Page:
Starring Steve Carell, Leslie Mann, Merritt Wever, Gwendoline Christie, Eiza González, Leslie Zemeckis, Janelle Monáe, Alexander Lowe, Patrick Roccas, Nikolai Witschl, Falk Hentschel, Matt O’Leary
Directed by Robert Zemeckis
2018 / 116 Minutes / Universal Pictures
Review by Brent
I’m pretty shocked that this mess came from the brilliant Robert Zemeckis who gave us such films as Forrest Gump, Back to the Future and Who Framed Roger Rabbit. He’s had a pretty good track record, but unfortunately this is probably going to go down as one of his worst. I definitely wasn’t expecting much going into this, but I certainly was not expecting it to be this quite this bad.
Welcome to Marwen is about Mark Hogancamp, the victim of a brutal attack, who finds a unique outlet to help him during his recovery. He creates a world with dolls (that look like him and the people in his life) and photographs them. It’s an odd unique story that had a lot of potential, but Zemeckis spent way too much of his time perfecting the special effects involved than delving into the actual person and his serious PTSD. I wanted to know more about him. The best scenes are with the real Carell and the rest of the cast, once it went into the dolls I found it unbearable at times.
It’s a story that may not be deserving of an entire 2 hour film, but more-so I don’t think it was executed in the best way. Zemeckis has a history of pushing the boundaries with new technology. He gave us Who Framed Roger Rabbit, a world where cartoons and humans interacted. It worked and it was a remarkable film that also had a terrific story that worked. Then he brought us The Polar Express featuring motion capture. Some may love that movie, I was not a fan of it and it’s creepy style, but granted it was something new we hadn’t seen before. This time we have a similar situation, but this time the animated motion capture sequences although impressive don’t quite jell with the live action. Which is mainly to blame for a pretty weak script.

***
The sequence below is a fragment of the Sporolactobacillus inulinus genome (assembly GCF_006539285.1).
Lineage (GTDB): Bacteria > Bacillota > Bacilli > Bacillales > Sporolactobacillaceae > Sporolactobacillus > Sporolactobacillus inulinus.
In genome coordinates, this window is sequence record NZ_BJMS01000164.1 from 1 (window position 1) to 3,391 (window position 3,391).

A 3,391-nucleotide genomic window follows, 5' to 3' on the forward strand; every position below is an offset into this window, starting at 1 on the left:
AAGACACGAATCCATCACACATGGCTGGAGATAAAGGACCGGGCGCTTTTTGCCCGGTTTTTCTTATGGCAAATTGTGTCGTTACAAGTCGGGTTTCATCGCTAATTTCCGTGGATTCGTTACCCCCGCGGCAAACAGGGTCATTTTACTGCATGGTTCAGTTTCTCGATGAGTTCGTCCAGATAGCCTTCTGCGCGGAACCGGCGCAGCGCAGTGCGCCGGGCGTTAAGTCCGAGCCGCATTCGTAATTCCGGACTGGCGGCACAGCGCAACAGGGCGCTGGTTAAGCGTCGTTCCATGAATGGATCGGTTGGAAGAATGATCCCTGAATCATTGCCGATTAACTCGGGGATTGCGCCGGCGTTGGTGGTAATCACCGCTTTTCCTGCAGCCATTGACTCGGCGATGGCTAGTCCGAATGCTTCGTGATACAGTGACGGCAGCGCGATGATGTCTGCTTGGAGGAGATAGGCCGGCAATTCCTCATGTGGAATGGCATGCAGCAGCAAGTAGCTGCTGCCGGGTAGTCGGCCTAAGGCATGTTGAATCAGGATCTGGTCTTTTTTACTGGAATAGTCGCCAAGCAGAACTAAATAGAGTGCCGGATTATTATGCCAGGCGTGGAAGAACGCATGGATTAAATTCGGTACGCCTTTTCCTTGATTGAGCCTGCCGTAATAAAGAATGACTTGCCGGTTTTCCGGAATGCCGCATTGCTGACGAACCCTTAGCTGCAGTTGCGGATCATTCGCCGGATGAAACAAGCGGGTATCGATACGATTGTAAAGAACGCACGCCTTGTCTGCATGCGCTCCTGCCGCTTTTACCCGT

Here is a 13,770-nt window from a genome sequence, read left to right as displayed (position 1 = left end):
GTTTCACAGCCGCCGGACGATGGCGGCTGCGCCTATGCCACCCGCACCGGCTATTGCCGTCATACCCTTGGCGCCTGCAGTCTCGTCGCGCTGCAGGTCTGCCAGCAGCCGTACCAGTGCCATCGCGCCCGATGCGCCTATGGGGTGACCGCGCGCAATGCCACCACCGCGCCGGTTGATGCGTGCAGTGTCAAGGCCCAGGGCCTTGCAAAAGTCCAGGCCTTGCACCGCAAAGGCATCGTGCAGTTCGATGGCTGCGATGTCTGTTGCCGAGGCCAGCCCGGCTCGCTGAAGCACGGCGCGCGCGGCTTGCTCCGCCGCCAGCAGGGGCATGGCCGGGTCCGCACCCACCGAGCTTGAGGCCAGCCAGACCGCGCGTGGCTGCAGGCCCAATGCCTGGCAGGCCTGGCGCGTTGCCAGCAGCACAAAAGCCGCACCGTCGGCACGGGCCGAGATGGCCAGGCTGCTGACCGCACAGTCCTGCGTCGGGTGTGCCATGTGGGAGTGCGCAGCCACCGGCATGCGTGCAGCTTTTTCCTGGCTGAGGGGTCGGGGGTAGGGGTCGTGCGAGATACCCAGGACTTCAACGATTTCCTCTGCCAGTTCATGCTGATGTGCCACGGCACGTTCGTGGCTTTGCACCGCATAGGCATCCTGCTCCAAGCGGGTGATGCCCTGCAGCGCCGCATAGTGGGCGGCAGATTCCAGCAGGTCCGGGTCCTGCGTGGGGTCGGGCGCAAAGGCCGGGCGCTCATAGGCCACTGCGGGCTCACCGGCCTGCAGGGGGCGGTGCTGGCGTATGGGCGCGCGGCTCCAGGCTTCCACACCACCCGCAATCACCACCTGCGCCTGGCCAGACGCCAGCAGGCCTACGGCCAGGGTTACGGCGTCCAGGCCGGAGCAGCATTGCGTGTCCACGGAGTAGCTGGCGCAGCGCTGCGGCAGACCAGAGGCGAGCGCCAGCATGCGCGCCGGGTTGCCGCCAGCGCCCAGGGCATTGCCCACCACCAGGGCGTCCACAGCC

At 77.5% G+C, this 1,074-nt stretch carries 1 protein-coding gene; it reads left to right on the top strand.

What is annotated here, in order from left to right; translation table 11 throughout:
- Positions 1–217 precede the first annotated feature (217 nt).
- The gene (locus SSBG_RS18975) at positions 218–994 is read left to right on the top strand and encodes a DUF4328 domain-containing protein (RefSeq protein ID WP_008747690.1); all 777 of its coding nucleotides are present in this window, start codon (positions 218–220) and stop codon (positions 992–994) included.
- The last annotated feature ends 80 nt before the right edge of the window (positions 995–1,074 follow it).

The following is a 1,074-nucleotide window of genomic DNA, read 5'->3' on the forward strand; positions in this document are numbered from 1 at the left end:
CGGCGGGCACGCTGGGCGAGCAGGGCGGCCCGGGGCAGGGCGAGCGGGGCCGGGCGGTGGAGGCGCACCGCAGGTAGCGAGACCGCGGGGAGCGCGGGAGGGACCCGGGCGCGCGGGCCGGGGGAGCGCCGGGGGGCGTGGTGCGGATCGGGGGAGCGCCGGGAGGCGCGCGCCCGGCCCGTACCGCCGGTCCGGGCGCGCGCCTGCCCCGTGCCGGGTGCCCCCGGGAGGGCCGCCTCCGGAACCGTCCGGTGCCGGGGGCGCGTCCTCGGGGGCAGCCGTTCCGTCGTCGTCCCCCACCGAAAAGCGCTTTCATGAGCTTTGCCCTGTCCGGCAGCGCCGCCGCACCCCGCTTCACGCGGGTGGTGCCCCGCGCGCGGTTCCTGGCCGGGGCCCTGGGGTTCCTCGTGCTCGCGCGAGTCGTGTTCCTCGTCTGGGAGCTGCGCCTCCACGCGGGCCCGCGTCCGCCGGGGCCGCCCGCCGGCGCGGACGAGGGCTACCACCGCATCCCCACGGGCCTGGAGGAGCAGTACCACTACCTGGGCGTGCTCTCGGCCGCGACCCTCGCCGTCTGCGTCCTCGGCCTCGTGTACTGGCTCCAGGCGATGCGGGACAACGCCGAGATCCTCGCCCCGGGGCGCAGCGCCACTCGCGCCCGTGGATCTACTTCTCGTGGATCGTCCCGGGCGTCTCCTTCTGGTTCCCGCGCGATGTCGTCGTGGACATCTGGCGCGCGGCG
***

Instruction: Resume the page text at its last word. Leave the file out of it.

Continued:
Throughout this entire movie all I could think about was who was this movie made for? It’s not a kids film, but it’s not really a film for mature audiences either. I can’t really think of an audience that’s going to really care much for this movie. Young and old it doesn’t really feel like it will appeal to either. I wonder how this got greenlit other than the fact Zemeckis is a great director and that they think audiences will run to any movie featuring tons of special effects and cool visuals (newsflash it’s not that cool). I definitely had a struggle with this one.
The performances weren’t even all that special. Steve Carrell, who I’m really kind of growing tired of in these dramatic roles tries to make this character loveable and interesting, but he’s not at all. He comes off more creepy than anything. There’s no heart to his character, which I find hard to believe. I’m sure this real life person is very interesting, he just deserved a film with heart and imagination and not plastic and soulless. The rest of the supporting cast is equally wasted. Leslie Mann who I love deserves to be in better films. She always gets stuck in some pretty weak roles and she is such a brilliant comedic actress who really deserves a starring role that utilizes her talent. Everyone else is barely even in the film and honestly doesn’t matter. Instead of just playing dolls their real life performances are the ones that were left out and wasted. With that said there was one performance that I thought stood out. Merritt Wever is always a joy and it was nice to see her on the big screen in what was actually a great role for her, but unfortunately in a dud of a movie.
Unike a lot of Zemeckis’ previous films, this one is going to be the one most are going to forget or want to forget. It’s unfortunate because I’m sure there is a fascinating story there and one that could have been so much more. Zemeckis is a director that can deliver on that, but this time he really missed the mark and instead has made a big dud of a movie that will only be remembered for the mess and failure it was.